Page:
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Don Jaun/80 Anneversery of Vitaphone


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Did any of you guys see Don Juan last night? It was really good. I can't belive it's been 80 years since the first films were made with vitaphone. It's remarkable how much the movies have changed since then.

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Don Juan was terrific - Barrymore at his finest. The shorts were also extremely interesting: I had never seen or heard Efrem Zimbalist perform, and Roy Smeck was akin to the Ry Cooder of his era. I can't imagine what the New York audience must have thought. Also fascinating to see that weasel Will Hays introducing the programme - what a weirdo! Could he have been more contrived?

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I have seen DON JUAN several times, and even made a DVD-R out of it. While this is a very good movie, the real highlight of the evening, or in this case morning was actually Syd Chaplin's THE BETTER OLE' (1926), for me!

 

Apparently only the second Vita-Phone track feature, this film deserved a much better time slot, than it received! Everyone seems to have missed out on it! What a pity, since as far as I know the last time this picture was shown was a Silent Sunday Nights presentation clear back in 2001? So quite a gap between broadcast?s! I had missed much of it on that occasion too!

 

A largely unknown film today, this production is a strong contender in my mind, for the funniest movie of 1926! For that matter, I might be even be so bold as to rate it as the Funniest, ahead of both Harold Lloyd's FOR HEAVENS SAKE, and Buster Keaton's BATTLING BUTLER!

 

The elder Sydney gives his much more famous younger brother, a serious run for money here! Proving himself to be a brilliant Mine, and screen comic in his own right! His loveable "OLD BILL" character seemed virtually as memorable as "THE LITTLE TRAMP", himself! At least in this feature! This film honestly made me laugh more than anything, I have seen in some time!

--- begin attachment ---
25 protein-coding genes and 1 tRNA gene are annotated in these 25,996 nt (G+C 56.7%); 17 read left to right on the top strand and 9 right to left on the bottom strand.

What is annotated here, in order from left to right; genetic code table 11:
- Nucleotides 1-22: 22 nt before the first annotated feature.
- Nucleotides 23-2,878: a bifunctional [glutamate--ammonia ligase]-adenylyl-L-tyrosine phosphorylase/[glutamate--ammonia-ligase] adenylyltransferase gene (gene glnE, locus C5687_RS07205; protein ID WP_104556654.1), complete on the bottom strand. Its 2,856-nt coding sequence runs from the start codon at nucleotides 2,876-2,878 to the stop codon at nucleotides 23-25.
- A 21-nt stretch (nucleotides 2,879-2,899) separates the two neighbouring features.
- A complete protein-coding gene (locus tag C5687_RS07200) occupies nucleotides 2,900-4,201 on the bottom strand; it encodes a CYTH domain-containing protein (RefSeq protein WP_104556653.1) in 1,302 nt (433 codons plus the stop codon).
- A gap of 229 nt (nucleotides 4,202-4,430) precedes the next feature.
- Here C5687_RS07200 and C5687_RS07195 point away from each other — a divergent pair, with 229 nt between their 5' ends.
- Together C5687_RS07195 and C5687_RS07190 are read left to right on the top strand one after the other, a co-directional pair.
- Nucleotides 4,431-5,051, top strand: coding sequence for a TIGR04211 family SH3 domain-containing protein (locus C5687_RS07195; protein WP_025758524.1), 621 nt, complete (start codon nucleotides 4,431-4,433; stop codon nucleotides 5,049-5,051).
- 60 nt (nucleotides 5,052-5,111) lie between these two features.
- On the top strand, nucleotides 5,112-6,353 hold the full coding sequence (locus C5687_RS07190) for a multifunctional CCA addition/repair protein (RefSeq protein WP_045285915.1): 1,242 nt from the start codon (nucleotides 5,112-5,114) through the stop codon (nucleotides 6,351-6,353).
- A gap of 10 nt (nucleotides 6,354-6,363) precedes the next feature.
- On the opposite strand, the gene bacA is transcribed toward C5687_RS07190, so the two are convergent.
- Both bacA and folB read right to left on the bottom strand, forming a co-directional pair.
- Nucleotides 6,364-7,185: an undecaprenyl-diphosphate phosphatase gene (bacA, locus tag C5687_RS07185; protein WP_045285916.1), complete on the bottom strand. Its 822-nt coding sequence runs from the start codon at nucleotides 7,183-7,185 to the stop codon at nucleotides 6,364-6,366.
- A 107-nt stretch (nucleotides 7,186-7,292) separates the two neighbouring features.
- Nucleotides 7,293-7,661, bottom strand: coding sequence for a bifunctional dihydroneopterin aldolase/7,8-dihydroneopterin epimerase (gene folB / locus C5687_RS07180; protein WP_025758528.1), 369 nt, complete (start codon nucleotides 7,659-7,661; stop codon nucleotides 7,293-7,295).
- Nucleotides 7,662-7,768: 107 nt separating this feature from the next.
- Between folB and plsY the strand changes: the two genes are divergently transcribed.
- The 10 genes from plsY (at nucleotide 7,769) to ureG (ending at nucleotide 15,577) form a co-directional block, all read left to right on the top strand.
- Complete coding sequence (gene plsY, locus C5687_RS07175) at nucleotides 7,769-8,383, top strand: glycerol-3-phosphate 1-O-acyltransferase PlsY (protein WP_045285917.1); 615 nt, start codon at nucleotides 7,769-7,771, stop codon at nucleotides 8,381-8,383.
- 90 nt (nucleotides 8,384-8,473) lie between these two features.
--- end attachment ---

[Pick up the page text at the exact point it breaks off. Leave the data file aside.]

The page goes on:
The gag where Bill and his youthful pal, try to elude capture by the tipsy Germans disguised as a horse, is one of the most perfectly executed gag sequences in any Silent comedy! Milked to absolute the hilt! Simply hilarious stuff! If you went to bed, and did not record this picture, than you missed out on something special folks! Ask TCM to please schedule it again, at a decent hour soon!

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>

> The gag where Bill and his youthful pal, try to elude

> capture by the tipsy Germans disguised as a horse, is

> one of the most perfectly executed gag sequences in

> any Silent comedy! Milked to absolute the hilt!

> Simply hilarious stuff!

 

When the head falls off the horse and scares the German soldier, I said to myself, "Hmm, I don't suppose Coppola ever saw this movie?"

 

The second funniest sight gag was when Sydney is sitting on top of the German soldier in the barrel, and arranges the soldier's legs to look like his (Chaplin's) own legs in order to hide the situation from the German officer. I knew this gag was used by the Marx Bros. in Horse Feathers, but was removed from the subsequent rereleases because the production code thought it was too risque: a woman was sitting on top of Groucho to hide him from her husband who had come back unexpectedly (supposedly this print was shown on the BBC in 1950 but has disappeared). Woody Allen and Lynn Regrave did this in "Everything You Always Wanted to Know about Sex*". Woody couldn't have watched the BBC in 1950; I figured it was an old vaudeville gag. Now I bet that Woody saw "The Better 'Ole" and said to himself, "I bet that would really funny with a man and a woman."

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